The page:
Creating a sustainable pan-European payment method through SPAA

Creating a sustainable pan-European payment method through SPAA

26 March 24

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The views expressed in this article are solely those of the author and should not be attributed to the European Payments Council.

The building blocks of an open, pan-European payment method are in place: SEPA Instant Credit Transfers (SCT Inst) and open banking to turn them into a payment method. The SEPA Payment Account Access (SPAA) scheme is the final piece of the puzzle, enabling a commercial model for open banking and introducing additional features beyond the revised Payment Services Directive (PSD2). We wanted to know more about the first SPAA scheme participant, TrueLayer, so we interviewed EU CEO and General Manager, Joe Morley.

The ‘open banking’ regulated through PSD2 has not been considered a complete success. Could you tell us what you think did and didn’t work well with the open banking regulation?

Open banking in PSD2 has been a net positive: it allowed open-banking providers to come to market at low cost and develop new payment methods and data services. While initially associated more with data services like aggregating account information, the ability to initiate payments has quickly proven to be one of the most impactful applications.

There’s huge demand for alternative payment methods from merchants in particular. Merchants have seen service charges paid to card schemes increase by eight hundred and seventy-six million euros between 2015 and 2020 – and they are still increasing1.

However, it has had a few shortcomings, some of which the EU is addressing through the Payment Services Regulation. For example, the lack of harmonisation and a fragmented implementation of Application Programming Interface (API) standards across providers and Member States.

We also understand that the majority of banks saw open banking purely as a compliance requirement. This has limited the appetite for doing much more beyond that baseline.

How do you think the open banking market will benefit from the SPAA scheme?

Put simply, SPAA introduces financial incentives for banks to participate in open banking and help it grow. We think it will breathe new life into the European open banking ecosystem.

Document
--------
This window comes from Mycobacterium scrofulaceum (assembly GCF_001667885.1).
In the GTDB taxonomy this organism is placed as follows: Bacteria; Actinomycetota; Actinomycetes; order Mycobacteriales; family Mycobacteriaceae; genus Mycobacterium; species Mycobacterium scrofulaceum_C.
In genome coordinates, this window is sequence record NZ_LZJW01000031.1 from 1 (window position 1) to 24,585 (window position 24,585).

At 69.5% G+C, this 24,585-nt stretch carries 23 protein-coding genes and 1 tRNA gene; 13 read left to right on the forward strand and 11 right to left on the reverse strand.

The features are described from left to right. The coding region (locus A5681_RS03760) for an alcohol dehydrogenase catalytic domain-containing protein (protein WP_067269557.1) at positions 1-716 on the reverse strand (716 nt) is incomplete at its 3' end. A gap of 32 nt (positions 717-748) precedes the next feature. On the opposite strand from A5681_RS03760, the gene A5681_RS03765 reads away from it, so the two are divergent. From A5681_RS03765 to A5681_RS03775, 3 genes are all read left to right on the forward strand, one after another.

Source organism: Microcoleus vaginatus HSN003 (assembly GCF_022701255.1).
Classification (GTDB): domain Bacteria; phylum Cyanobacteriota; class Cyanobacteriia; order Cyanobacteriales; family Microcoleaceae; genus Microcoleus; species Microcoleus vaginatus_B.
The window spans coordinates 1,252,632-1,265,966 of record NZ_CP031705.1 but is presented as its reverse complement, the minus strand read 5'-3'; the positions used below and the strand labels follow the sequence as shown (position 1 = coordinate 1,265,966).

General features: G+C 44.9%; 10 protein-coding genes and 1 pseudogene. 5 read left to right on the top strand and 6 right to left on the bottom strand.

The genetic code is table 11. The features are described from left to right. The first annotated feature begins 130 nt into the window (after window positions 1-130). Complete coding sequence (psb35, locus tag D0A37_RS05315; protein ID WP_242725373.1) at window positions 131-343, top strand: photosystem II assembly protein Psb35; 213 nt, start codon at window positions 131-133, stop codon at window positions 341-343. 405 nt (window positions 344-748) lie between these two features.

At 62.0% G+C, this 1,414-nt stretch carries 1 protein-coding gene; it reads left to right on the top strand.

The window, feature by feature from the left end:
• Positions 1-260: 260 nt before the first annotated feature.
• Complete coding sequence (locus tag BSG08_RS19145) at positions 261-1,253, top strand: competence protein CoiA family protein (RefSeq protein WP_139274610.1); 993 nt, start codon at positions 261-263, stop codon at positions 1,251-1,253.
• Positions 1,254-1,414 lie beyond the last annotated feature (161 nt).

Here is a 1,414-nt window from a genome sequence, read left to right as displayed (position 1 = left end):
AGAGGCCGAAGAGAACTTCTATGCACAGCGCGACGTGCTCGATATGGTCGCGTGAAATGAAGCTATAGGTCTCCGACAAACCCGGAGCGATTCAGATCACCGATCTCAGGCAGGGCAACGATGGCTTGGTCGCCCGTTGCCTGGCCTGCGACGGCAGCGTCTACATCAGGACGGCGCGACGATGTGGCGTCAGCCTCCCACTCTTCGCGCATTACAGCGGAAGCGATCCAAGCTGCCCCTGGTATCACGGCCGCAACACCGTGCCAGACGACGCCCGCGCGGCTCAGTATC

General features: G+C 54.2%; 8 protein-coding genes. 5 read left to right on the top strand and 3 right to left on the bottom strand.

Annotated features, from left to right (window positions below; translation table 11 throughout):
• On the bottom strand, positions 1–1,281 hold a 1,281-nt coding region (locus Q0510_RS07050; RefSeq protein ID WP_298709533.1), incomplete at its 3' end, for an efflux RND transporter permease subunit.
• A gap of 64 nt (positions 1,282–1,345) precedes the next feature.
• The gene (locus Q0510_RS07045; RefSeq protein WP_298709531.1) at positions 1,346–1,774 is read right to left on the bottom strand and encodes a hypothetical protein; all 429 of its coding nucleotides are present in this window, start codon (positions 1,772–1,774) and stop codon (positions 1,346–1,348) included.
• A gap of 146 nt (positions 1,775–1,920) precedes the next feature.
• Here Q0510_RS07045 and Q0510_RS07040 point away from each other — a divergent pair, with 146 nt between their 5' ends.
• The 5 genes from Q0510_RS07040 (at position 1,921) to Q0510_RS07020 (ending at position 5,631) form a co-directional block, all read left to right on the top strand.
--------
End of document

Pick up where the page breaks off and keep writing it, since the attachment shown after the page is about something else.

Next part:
The commercial model will allow banks to monetise APIs and to help develop the next generation of digitally native, account-to-account payment services — all in partnership with fintechs and other payment service providers (PSPs).

SPAA will be a much-needed complement to regulation and will help drive the adoption of instant, open, account-to-account payments.

The SPAA scheme adds a set of premium features and services on top of PSD2 regulatory ones. Which premium services do you think are most interesting for SPAA scheme participants? What about end-users and merchants?

By far the most requested feature by our merchant customers is Dynamic Recurring Payments (DRP), due to the wide range of use cases they can support and the fast growth we’re seeing with its equivalent, Variable Recurring Payments (VRP), in the UK.

With DRP, a customer will be able to set up recurring payments with variable start date, frequency, end date, period, maximum amount per period, and currency.

Through DRP we see exciting new use cases for ecommerce, in particular, such as paying seamlessly for subscriptions or even ‘account-on-file’ functionality that simplifies the checkout process for online purchases and helps drive adoption. The rulebook also includes Personal Finance Management transfers: a version of DRP just for ‘sweeping’ money between your own accounts, which is in high demand in financial services.

Another feature is the Payment Certainty Mechanism, which could be interesting for in-store purchases. It could make it easier to bring one-off open banking payments to point-of-sale (POS) by providing the merchant with an instant guarantee that the funds will be transferred.

What expectations do you have regarding the evolution of the SPAA scheme?

The EU has been searching for a home-grown payment method, but it already has the main ingredients for it: low-cost instant credit transfers (which will soon become widely available) and open banking as a way of bringing them to merchant checkout screens. SPAA brings value by enabling a commercial model for open banking, as well as additional features on top of PSD2, to improve the user experience.

This combination is the most straightforward way to develop an open and sustainable European payment method.

There are already a number of Third Party Providers (TPPs) signed up or preparing to join, most with merchants ready to make use of SPAA payments. So, the demand is there. We expect our colleagues on the asset holder side to begin joining shortly, as the details of the phased rollout being discussed in the Multi-Stakeholder Group begin to materialise.

We may see the first SPAA transactions as early as 2025. We’re very confident that once that happens, many more banks will understand there is a tangible commercial opportunity, and there will be a critical mass of participants shortly after.

How did you find the adherence process? Do you have any advice for PSPs considering joining the SPAA scheme?

The adherence process was very easy to go through, and we appreciate the guidance provided by the EPC. We’re hopeful we’ll see a phased rollout soon, but for that we need a good number of both banks and TPPs.

1Payments in the EU’ report by TrueLayer, September 2023

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